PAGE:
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I have a Honeywell model number NHGK076AF01 propane furnace. It is about 15 years old. The problem started when I noticed the breaker had tripped and I had no heat. After resetting breaker, I tried again. Everything goes as it should except when time for blower fan to come on. It doesn’t come on if in "auto" mode but if I put it in the "on" mode, the blower comes on and I have heat.

I replaced the limit switch L170-40 and still have the same problem. There is another limit switch in the blower area L140-40. I checked this one with ohm tester and it seemed OK - it was closed tester beeped. I am scared to let it run too long - two minutes maybe - and when the blower doesn't come on, I set to "on". Another thing is I'm not sure if it would trip the breaker again if I didn’t turn the blower on instead of limit switch turning everything off. I'm not sure what else to try. Funny the blower works in "on" position and not "auto". Thank you for taking the time to read.enter image description hereenter image description hereenter image description here

  • I had a similar problem several months ago - house wasn't warming up much, found that furnace would go on but blower wouldn't and after a few minutes of running, furnace would turn off - presumably due to some high temperature limit being triggered by the heat not being dissipated by blowing air. In my case, it wouldn't run in "fan always on" mode either. I couldn't figure it out and called in my regular HVAC guy. He had to replace a board and for the day before he could do that, he hardwired the blower to stay on, bypassing whatever controls had failed. – manassehkatz Feb 8 at 18:28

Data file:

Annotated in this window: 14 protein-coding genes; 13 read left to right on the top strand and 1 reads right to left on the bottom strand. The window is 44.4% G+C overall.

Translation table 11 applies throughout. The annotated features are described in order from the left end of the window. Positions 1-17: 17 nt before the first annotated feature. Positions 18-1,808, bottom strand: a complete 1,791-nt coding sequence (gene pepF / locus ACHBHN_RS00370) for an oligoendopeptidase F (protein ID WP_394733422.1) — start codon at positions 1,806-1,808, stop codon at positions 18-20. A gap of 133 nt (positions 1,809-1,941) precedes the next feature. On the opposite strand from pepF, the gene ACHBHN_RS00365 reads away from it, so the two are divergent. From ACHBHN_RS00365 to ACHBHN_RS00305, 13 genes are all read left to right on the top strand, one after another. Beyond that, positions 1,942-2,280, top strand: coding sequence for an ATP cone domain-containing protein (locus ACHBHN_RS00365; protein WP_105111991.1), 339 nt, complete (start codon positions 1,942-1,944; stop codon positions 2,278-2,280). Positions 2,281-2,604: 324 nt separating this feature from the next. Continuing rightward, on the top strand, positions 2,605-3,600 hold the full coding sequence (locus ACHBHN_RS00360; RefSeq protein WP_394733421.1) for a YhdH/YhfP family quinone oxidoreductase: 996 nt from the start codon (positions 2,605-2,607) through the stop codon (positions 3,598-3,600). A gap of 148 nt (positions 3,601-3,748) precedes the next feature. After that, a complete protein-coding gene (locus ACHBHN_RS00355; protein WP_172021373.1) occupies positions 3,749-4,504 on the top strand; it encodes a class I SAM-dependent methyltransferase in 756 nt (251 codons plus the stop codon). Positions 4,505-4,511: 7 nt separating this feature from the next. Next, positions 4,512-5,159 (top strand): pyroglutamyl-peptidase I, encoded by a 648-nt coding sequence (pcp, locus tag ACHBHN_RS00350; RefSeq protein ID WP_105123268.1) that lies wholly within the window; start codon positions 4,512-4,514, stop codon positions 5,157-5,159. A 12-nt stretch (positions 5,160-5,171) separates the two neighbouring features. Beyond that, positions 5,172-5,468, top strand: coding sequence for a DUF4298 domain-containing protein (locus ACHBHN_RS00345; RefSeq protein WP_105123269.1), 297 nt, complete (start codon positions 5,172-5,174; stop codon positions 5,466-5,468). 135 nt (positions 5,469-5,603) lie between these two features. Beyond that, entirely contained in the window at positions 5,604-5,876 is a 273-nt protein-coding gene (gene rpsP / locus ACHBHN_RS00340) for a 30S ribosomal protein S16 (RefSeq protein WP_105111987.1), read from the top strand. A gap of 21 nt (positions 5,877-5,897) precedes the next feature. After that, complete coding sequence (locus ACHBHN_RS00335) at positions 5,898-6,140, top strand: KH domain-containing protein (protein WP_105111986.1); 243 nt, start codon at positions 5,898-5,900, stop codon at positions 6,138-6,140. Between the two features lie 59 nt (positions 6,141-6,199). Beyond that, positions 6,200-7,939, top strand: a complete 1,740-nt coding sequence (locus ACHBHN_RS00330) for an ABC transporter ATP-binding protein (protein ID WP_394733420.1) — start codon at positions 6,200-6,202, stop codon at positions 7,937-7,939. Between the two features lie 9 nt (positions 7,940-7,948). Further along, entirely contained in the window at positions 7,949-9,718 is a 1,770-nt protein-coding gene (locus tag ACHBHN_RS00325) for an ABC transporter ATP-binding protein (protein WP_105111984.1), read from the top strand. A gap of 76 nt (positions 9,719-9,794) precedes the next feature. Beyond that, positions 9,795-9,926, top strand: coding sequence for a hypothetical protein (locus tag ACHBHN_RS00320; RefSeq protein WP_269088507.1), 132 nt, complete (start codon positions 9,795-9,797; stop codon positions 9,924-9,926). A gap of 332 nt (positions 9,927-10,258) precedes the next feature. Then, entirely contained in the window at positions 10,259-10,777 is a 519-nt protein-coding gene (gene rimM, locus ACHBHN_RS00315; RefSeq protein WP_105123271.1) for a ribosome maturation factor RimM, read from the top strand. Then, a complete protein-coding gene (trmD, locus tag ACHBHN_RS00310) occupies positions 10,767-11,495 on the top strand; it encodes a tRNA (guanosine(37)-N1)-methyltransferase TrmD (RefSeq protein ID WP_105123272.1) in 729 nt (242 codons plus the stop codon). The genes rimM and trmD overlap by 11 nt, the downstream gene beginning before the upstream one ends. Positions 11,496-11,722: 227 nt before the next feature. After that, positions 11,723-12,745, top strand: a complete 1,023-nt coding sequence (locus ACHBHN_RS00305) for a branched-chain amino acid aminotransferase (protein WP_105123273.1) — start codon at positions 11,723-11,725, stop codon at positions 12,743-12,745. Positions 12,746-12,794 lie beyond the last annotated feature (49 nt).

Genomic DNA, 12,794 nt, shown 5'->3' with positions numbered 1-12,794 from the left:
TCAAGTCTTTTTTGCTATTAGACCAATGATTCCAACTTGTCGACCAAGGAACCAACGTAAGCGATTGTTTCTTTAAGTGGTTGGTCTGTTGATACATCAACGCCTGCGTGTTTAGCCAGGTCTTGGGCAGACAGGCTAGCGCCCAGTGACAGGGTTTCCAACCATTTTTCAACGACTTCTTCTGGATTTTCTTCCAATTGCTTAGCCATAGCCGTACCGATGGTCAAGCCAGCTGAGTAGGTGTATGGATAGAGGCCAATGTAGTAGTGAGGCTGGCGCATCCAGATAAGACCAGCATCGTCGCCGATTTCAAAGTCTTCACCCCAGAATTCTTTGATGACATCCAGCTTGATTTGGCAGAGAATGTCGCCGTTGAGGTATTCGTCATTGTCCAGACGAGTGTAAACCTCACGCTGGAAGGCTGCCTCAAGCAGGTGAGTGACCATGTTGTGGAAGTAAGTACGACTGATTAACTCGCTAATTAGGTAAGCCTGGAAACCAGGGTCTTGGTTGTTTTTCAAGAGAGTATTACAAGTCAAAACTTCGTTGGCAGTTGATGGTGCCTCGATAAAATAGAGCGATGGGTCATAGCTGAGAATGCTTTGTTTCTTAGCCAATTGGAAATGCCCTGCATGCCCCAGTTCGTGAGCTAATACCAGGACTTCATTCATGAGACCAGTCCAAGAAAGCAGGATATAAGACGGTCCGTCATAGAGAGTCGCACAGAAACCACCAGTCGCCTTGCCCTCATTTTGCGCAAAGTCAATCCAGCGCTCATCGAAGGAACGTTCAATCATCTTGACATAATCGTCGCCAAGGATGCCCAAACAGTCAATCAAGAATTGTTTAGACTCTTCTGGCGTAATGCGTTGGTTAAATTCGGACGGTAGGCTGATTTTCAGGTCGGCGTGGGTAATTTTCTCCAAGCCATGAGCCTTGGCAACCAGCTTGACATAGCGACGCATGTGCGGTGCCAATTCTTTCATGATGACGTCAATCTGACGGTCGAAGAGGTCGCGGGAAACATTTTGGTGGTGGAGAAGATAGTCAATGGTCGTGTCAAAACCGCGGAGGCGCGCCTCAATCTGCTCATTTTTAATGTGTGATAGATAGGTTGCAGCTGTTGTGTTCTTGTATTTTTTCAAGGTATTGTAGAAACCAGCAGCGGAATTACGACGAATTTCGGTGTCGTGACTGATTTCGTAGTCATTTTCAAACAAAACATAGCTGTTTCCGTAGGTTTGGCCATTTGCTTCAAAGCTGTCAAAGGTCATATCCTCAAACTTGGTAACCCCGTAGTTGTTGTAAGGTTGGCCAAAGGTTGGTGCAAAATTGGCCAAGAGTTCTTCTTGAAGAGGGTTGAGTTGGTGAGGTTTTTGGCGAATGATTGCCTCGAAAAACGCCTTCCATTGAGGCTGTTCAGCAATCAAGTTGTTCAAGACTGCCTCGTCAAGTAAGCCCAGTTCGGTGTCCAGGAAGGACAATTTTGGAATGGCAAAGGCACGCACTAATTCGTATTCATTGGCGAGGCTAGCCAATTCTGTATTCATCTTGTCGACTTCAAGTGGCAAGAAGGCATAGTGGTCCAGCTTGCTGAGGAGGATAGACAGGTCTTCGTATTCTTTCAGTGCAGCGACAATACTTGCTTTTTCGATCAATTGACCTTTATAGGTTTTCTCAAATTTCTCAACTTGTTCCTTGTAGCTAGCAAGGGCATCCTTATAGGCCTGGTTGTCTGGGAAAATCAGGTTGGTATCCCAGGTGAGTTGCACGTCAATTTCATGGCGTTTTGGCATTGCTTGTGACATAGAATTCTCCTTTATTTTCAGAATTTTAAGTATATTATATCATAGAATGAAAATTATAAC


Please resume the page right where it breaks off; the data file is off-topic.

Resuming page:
• Thanks I have thought that just wanted to see if anyone else had the same problem I believe it either the board or maybe capacitor on blower fan – Lee Decker Feb 8 at 18:56
  • My hunch (but I am not an HVAC pro) is that the fan is fine because it works in "on". And not the thermostat since it calls for heat and at that point the fan is under furnace control. And probably not a limit switch because the system (from what you've described, and similar to what I experienced) runs despite not having the blower running. So that points to a relay or something on the furnace board that is supposed to turn the blower on, but isn't doing its job. – manassehkatz Feb 8 at 19:03
  • My hunch (and I'm also not an HVAC guy) is that the blower is a 2-speed motor. On "Auto" the blower uses the low speed, and on "On" the blower uses high speed, and the circuit breaker popping was your low speed windings giving their last farewells. – Duston Feb 8 at 22:07
  • Can you post the wiring diagram for your furnace? Google seems to not be able to find a service manual for it... – ThreePhaseEel Feb 8 at 23:46

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